Back in 2008, I wrote a couple of posts about the Youngwall case in which the court ordered involuntary dissolution of a commercial real estate limited liability company (LLC) owned 50/50 by two brothers who also were involved in a bitter dispute over their father’s will, based on the personal animosity between the brothers and because the vacant building was losing money (read here and here).

Youngwall foreshadowed the landmark decision in 2010 by the Appellate Division, Second Department, in the 1545 Ocean Avenue case, which redefined the standard for judicial dissolution of LLCs under §702 of the LLC Law as requiring the petitioner to show “in the context of the terms of the operating agreement or articles of incorporation, that (1) the management of the entity is unable or unwilling to reasonably permit or promote the stated purpose of the entity to be realized or achieved, or (2) continuing the entity is financially unfeasible.”

I emphasize the disjunctive “or” in the quoted passage because the cases involving judicial dissolution petitions based solely on financially failing LLCs are few and far between, as opposed to the more common scenarios involving management and/or money disputes between members of otherwise profitable ventures. The explanation may well be that most business people don’t like to pay lawyer’s fees fighting over a corpse.

LLCs being the entity of choice for real estate holding companies, and the real estate market having remained in a slump the last four years, it was only a matter of time before another Youngwall case appeared. And so it has, in the form of Mizrahi v. Cohen, 2012 NY Slip Op 50030(U) (Sup Ct Kings County Jan. 12, 2012), decided last week by Brooklyn Commercial Division Justice Carolyn E. Demarest.

Mizrahi, like Youngwall, is a family feud between brothers-in-law — one a dentist, the other an optometrist — who in 1999 purchased a property in Brooklyn’s Gravesend section and subsequently built a mixed-use building to house their own businesses and to rent to other tenants. They formed an LLC named 372-376 Avenue U Realty, LLC to own the property and entered into a written Operating Agreement as 50/50 managing members.

The LLC obtained mortgage financing, personally guaranteed by both members, for the purchase of the realty and construction of the four-story building which wasn’t completed and occupied until 2006 when the original mortgage was refinanced in the sum of $4.7 million. The plaintiff dentist, Mizrahi, occupied a second floor office and the defendant optometrist, Cohen, occupied a smaller ground floor unit.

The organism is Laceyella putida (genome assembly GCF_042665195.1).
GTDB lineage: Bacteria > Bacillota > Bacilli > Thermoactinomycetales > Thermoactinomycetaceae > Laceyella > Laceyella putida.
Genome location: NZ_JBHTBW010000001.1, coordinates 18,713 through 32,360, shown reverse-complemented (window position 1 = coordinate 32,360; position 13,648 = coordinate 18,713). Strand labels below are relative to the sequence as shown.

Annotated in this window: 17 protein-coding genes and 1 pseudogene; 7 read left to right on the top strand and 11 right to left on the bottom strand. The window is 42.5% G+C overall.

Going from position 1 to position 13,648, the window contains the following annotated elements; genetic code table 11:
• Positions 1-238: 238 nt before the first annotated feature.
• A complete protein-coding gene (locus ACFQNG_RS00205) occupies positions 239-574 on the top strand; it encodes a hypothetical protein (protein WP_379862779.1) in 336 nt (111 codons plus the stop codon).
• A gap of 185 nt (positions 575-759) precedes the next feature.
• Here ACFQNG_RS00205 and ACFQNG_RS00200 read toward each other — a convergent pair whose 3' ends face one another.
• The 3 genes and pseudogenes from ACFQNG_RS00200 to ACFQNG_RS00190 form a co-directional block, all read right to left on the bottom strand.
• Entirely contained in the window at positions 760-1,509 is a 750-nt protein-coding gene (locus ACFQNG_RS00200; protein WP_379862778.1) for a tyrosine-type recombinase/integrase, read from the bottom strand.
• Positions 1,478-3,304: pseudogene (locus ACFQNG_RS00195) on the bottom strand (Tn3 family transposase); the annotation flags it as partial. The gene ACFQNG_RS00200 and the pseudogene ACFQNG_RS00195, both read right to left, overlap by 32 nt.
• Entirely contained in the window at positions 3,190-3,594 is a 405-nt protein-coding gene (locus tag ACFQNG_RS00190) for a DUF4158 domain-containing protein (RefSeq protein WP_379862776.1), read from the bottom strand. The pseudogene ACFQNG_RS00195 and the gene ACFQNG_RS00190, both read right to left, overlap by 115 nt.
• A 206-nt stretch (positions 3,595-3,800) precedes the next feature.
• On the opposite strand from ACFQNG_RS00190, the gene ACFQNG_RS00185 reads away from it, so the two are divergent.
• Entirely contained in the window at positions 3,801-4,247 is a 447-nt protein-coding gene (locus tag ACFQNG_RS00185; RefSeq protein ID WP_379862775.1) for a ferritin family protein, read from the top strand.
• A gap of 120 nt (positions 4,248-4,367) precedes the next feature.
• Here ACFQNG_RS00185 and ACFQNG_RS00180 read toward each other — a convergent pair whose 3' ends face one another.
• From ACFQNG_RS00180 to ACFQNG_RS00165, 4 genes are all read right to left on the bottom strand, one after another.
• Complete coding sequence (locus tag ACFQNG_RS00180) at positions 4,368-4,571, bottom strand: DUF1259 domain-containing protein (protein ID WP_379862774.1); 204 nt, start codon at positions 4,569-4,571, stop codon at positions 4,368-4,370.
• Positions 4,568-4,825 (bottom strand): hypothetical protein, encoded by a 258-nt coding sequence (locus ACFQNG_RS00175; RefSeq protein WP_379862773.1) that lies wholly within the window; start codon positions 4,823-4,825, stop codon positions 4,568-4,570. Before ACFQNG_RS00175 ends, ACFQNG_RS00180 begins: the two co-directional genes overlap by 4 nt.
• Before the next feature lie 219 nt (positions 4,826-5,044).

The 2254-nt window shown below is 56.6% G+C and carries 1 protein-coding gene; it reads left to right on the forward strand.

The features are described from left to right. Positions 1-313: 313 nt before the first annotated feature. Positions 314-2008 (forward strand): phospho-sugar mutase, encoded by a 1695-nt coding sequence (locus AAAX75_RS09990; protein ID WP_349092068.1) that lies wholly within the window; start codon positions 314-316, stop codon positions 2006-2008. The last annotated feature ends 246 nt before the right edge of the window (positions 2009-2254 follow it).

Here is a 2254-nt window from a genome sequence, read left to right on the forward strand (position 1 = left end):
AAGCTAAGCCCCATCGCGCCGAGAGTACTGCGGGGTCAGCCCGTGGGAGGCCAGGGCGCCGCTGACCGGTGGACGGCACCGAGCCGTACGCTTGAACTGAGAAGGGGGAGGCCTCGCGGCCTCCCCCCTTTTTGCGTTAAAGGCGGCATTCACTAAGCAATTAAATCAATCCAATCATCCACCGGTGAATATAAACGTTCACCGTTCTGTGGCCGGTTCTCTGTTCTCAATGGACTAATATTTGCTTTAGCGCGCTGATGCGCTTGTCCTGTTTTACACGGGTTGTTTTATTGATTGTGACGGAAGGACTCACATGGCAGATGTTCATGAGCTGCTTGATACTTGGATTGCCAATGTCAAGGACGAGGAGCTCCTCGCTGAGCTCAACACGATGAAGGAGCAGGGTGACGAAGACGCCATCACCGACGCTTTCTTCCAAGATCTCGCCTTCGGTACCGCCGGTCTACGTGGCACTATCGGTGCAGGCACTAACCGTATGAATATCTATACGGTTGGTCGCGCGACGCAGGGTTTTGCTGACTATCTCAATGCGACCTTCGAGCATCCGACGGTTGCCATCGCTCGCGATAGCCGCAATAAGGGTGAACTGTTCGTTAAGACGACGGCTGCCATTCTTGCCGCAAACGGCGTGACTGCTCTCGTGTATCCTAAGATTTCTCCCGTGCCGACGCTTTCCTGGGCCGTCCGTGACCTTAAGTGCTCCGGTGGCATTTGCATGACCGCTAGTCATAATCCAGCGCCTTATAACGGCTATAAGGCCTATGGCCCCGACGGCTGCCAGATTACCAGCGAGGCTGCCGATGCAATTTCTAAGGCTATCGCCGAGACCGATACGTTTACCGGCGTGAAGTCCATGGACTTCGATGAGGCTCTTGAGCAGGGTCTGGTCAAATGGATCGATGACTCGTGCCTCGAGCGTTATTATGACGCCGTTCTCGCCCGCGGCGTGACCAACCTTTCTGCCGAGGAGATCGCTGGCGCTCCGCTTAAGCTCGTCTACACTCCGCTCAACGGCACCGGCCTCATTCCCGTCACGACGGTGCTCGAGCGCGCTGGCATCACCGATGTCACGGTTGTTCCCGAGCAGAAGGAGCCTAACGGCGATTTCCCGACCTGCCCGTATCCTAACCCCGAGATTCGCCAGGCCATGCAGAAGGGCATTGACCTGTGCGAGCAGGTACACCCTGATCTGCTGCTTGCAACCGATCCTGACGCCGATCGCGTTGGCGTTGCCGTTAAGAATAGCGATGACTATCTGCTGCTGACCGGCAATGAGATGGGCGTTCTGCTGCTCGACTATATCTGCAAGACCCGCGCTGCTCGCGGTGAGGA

At the outset the two members contributed $100,000 each. The Operating Agreement required no additional capital contribution absent the members’ unanimous consent. The Operating Agreement also generally provided for unanimous approval of “any matter coming before the Members.”

Until 2003, the two members made additional capital contributions in equal shares to cover expenses. After 2003, Mizrahi made substantial, unmatched contributions and loans to the LLC. By the time of trial in 2011, Mizrahi’s capital contributions totaled almost $1.2 million compared to about $300,000 for Cohen.

In 2010, Mizrahi filed a complaint seeking judicial dissolution of the LLC and asserting claims against Cohen for an accounting and damages for alleged embezzlement of LLC funds and failure to make his share of capital contributions.

Justice Demarest’s analysis of the dissolution claim begins by citing 1545 Ocean Avenue and other cases for the proposition that “the court must look to the Operating Agreement to determine the rules applicable to the operation of a particular LLC” and that “[o]nly where the Operating Agreement is ambiguous, contrary to law or does not contain any provision for the particular matter at issue, do the statutory provisions of the [LLC Law] control.”